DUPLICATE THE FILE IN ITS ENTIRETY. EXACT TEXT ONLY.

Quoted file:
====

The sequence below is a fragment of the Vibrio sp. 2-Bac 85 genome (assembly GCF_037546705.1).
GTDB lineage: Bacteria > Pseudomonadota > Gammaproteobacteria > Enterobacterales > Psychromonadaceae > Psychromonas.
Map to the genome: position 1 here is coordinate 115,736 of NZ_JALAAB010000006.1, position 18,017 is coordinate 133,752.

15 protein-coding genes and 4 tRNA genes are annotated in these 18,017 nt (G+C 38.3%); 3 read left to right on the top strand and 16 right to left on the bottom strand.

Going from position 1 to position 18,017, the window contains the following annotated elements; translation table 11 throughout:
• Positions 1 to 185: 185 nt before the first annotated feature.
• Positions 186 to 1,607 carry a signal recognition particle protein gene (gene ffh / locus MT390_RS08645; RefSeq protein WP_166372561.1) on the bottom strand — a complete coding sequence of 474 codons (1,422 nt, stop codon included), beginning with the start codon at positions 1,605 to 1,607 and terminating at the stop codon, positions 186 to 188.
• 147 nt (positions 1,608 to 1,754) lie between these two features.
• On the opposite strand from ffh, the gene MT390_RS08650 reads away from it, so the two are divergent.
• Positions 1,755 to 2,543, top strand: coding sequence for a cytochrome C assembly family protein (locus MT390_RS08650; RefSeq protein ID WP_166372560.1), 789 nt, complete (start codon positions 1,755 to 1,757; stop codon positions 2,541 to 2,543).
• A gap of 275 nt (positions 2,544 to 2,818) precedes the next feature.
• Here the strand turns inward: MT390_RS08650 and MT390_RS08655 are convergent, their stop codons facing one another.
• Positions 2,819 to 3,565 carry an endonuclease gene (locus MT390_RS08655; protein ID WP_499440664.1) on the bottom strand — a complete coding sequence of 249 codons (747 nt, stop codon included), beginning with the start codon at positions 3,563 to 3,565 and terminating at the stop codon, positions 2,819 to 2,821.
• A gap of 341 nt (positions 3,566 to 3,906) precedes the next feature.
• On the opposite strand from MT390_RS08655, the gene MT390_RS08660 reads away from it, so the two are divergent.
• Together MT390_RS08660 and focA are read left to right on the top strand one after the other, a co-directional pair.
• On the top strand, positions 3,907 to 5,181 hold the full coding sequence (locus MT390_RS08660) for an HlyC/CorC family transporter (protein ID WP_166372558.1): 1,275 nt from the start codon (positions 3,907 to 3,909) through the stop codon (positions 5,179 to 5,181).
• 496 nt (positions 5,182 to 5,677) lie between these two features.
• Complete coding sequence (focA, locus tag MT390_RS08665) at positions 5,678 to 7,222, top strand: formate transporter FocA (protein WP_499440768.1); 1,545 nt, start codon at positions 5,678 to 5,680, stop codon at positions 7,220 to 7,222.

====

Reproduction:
The sequence below is a fragment of the Vibrio sp. 2-Bac 85 genome (assembly GCF_037546705.1).
GTDB lineage: Bacteria > Pseudomonadota > Gammaproteobacteria > Enterobacterales > Psychromonadaceae > Psychromonas.
Map to the genome: position 1 here is coordinate 115,736 of NZ_JALAAB010000006.1, position 18,017 is coordinate 133,752.

15 protein-coding genes and 4 tRNA genes are annotated in these 18,017 nt (G+C 38.3%); 3 read left to right on the top strand and 16 right to left on the bottom strand.

Going from position 1 to position 18,017, the window contains the following annotated elements; translation table 11 throughout:
• Positions 1 to 185: 185 nt before the first annotated feature.
• Positions 186 to 1,607 carry a signal recognition particle protein gene (gene ffh / locus MT390_RS08645; RefSeq protein WP_166372561.1) on the bottom strand — a complete coding sequence of 474 codons (1,422 nt, stop codon included), beginning with the start codon at positions 1,605 to 1,607 and terminating at the stop codon, positions 186 to 188.
• 147 nt (positions 1,608 to 1,754) lie between these two features.
• On the opposite strand from ffh, the gene MT390_RS08650 reads away from it, so the two are divergent.
• Positions 1,755 to 2,543, top strand: coding sequence for a cytochrome C assembly family protein (locus MT390_RS08650; RefSeq protein ID WP_166372560.1), 789 nt, complete (start codon positions 1,755 to 1,757; stop codon positions 2,541 to 2,543).
• A gap of 275 nt (positions 2,544 to 2,818) precedes the next feature.
• Here the strand turns inward: MT390_RS08650 and MT390_RS08655 are convergent, their stop codons facing one another.
• Positions 2,819 to 3,565 carry an endonuclease gene (locus MT390_RS08655; protein ID WP_499440664.1) on the bottom strand — a complete coding sequence of 249 codons (747 nt, stop codon included), beginning with the start codon at positions 3,563 to 3,565 and terminating at the stop codon, positions 2,819 to 2,821.
• A gap of 341 nt (positions 3,566 to 3,906) precedes the next feature.
• On the opposite strand from MT390_RS08655, the gene MT390_RS08660 reads away from it, so the two are divergent.
• Together MT390_RS08660 and focA are read left to right on the top strand one after the other, a co-directional pair.
• On the top strand, positions 3,907 to 5,181 hold the full coding sequence (locus MT390_RS08660) for an HlyC/CorC family transporter (protein ID WP_166372558.1): 1,275 nt from the start codon (positions 3,907 to 3,909) through the stop codon (positions 5,179 to 5,181).
• 496 nt (positions 5,182 to 5,677) lie between these two features.
• Complete coding sequence (focA, locus tag MT390_RS08665) at positions 5,678 to 7,222, top strand: formate transporter FocA (protein WP_499440768.1); 1,545 nt, start codon at positions 5,678 to 5,680, stop codon at positions 7,220 to 7,222.